Source: MIL-OSI Submissions
Source: Save the Children
Save the Children New Zealand will launch a new programme aimed at providing maternal and newborn services to thousands of families in north-west Nepal thanks to a generous $1million gift in the will of two Auckland siblings.
The new health programme is expected to begin in September and support health facilities and birthing centres in the Nepalese region, with best-practice health and nutrition training provided to health workers and caregivers. The programme aims to reach 4000 children in need.
“The incredible generosity shown by the late Auckland siblings will create a long-lasting legacy for the people of Nepal. Every gift we receive – big or small – is immensely important to us and helps us carry out our lifechanging work for children,” says Save the Children New Zealand Chief Executive Heidi Coetzee.
“Young children’s health and nutritional, developmental, and protection needs at home and in the community have been a significant concern for a long time in Nepal, especially in the Karnali Province. Low birth weights, underweight children and developmental milestones not being reached are ongoing issues in the province, while an extremely high number of children are experiencing physical punishment or psychological aggression, with the highest rate being among children under the age of five.
“94% of children living in the province do not have three or more books or playing materials at home and children are failing to meet their full potential. While there are many factors responsible, the COVID-19 pandemic has made these issues worse because of the number of parents who either have lost their lives or, even for those not sick, have lost their income and along with it their access to medical care.”
Save the Children New Zealand and Nepal will work alongside local non-government organisation Dailekh-based Everest Club Dailekh to target all pregnant and lactating women and their partners in Chamunda Bindrasaini Municipality and Aathbish Municipality, as well as caregivers of young children (0-3 years old).
Ms Coetzee says the new programme will build on the success of previous programmes for children in Nepal over many years of Save the Children New Zealand and Nepal working together, alongside support from the New Zealand Government.
Designed with input from local authorities in the Dailekh district, the programme will involve three key areas of intervention: improving access and utilisation of quality health and nutrition services for young children, educating parents and caregivers and improving capacities of local and provincial governments to support the wellbeing of younger children.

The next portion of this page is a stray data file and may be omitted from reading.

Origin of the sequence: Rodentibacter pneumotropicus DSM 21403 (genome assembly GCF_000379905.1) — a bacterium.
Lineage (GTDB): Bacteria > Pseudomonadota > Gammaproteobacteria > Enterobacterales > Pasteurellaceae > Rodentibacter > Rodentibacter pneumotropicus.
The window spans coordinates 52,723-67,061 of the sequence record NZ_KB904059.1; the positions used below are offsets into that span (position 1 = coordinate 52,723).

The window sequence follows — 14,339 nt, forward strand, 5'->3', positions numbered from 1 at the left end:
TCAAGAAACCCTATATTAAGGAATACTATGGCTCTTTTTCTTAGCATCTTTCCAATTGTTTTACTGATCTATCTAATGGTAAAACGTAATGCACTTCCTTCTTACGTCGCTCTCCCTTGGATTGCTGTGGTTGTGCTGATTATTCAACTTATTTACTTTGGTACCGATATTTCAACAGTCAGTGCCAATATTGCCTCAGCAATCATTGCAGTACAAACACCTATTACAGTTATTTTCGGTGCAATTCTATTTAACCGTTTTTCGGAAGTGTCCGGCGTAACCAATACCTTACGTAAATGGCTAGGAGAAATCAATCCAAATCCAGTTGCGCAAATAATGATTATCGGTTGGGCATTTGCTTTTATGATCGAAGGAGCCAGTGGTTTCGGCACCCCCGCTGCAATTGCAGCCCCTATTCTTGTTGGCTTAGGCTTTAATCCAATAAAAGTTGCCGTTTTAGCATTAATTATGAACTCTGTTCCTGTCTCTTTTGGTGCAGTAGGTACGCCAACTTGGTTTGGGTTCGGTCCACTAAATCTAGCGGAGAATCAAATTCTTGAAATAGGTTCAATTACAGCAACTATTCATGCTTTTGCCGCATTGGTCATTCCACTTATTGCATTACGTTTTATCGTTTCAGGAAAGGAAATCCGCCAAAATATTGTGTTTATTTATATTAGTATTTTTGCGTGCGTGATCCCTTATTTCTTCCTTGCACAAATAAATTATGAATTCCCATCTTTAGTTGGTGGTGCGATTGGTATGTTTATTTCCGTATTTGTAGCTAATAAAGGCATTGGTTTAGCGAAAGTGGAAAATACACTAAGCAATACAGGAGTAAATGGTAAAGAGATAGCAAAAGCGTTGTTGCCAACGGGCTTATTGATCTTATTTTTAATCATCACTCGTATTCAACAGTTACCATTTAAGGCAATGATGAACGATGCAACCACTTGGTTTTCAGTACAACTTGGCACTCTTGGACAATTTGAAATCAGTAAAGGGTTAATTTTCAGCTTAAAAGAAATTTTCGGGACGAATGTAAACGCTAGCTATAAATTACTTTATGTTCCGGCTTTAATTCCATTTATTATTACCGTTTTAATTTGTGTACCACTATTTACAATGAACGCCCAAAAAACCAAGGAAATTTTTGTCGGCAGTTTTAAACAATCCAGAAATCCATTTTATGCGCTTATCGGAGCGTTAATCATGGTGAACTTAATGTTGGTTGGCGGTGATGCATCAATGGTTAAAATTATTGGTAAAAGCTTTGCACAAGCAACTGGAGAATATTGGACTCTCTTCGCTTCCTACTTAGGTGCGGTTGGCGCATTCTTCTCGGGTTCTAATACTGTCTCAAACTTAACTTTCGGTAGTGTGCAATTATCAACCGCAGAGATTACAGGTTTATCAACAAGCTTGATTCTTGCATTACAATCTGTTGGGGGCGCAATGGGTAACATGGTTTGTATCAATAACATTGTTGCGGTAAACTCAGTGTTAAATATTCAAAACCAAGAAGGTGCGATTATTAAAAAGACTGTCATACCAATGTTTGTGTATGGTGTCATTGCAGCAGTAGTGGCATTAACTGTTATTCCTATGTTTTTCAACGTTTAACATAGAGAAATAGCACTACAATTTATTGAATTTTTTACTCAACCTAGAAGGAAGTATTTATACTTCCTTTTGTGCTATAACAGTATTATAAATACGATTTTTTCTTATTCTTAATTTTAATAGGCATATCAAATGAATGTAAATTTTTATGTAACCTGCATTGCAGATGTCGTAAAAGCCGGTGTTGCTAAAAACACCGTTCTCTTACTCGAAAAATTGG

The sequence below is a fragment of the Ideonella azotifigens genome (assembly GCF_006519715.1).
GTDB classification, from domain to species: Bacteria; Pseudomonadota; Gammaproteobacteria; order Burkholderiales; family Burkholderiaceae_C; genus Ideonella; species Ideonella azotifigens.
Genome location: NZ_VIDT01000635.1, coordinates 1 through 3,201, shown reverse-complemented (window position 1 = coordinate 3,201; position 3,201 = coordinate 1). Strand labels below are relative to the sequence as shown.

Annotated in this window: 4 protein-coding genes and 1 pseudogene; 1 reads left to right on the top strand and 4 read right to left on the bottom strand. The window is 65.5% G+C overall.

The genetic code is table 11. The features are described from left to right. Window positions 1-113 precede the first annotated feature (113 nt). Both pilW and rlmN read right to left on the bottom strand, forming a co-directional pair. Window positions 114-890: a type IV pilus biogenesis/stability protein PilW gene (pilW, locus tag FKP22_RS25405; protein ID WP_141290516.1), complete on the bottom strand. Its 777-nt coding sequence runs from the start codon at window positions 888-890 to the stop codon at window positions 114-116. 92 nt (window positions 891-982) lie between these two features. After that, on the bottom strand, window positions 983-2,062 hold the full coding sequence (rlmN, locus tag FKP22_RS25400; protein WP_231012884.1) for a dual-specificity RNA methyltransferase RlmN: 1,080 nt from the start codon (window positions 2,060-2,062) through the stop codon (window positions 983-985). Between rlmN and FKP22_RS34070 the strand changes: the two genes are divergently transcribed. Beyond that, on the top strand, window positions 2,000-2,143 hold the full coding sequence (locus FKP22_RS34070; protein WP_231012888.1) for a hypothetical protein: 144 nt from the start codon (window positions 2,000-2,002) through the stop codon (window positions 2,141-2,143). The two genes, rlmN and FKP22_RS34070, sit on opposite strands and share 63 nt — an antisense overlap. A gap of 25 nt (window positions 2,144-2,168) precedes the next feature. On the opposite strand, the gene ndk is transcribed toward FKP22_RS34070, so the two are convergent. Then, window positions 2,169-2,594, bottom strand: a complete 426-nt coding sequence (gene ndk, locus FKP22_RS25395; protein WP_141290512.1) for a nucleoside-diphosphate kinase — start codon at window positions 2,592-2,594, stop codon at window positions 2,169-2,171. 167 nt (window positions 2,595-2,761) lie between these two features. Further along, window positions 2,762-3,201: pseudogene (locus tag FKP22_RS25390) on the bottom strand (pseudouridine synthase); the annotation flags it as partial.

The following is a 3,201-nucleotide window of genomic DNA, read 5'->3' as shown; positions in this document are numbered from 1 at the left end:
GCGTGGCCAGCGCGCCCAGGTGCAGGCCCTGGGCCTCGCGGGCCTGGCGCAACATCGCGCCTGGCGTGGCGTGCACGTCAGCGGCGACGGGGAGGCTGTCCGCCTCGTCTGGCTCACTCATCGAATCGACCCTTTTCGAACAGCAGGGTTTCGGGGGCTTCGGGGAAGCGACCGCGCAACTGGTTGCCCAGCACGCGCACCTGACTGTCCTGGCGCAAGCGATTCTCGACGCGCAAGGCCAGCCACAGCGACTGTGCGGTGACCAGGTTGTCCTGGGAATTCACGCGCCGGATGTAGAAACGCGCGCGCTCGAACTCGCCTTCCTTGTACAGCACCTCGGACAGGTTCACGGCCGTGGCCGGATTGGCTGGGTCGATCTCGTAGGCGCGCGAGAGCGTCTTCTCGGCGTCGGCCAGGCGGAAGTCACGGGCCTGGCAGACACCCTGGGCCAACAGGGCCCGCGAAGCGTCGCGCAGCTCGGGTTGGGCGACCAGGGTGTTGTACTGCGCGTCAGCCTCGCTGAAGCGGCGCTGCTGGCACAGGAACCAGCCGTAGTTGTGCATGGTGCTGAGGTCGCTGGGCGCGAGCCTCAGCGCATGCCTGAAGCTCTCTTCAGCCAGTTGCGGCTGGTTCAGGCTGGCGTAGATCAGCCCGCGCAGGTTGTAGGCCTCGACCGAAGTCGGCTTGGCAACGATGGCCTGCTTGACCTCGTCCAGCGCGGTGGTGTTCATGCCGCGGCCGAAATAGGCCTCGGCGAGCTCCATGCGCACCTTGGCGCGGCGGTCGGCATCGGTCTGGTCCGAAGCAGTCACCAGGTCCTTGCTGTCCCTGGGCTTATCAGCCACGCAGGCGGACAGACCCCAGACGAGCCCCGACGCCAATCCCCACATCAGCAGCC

The programme will look to build on existing health facilities to improve the quality of care provided, including minor repairs, provision of equipment and training staff.
Save the Children Nepal’s Country Director Jennifer Syed says the project will help fill a crucial gap in maternal and newborn services and provide vital parent and caregiver education along with the mental health and psychosocial support that will protect future generations.
“Children in these areas are failing to meet the potential in their development across health, nutrition and learning; they aren’t being adequately protected from physical punishment. We know this is worse for children with disability since there is no system for early detection of disability in very young children. Working directly with parents to improve their own knowledge and skills, while at the same partnering with local government to ensure they prioritise addressing these issues in the longer term is the key to lasting improvement in the lives of these children.
“New Zealand and Nepal have had close ties since Edmund Hillary and Sherpa Tenzing Norgay climbed Everest many decades ago. We’re so grateful for the support of our Kiwi partners and the generosity shown by two Auckland siblings whose gift will mean so much to the people of Nepal.”
Save the Children works in 120 countries across the world. The organisation responds to emergencies and works with children and their communities to ensure they survive, learn and are protected.
Save the Children NZ currently supports international programmes in Fiji, Cambodia, Bangladesh, Laos, Nepal, Indonesia, Thailand, and Mozambique. Areas of work include education and literacy, disaster risk reduction, and alleviating child poverty.
Save the Children aims to reach 4000 children in need through its new health programme in Nepal funded by a generous $1million bequest from two Kiwi siblings.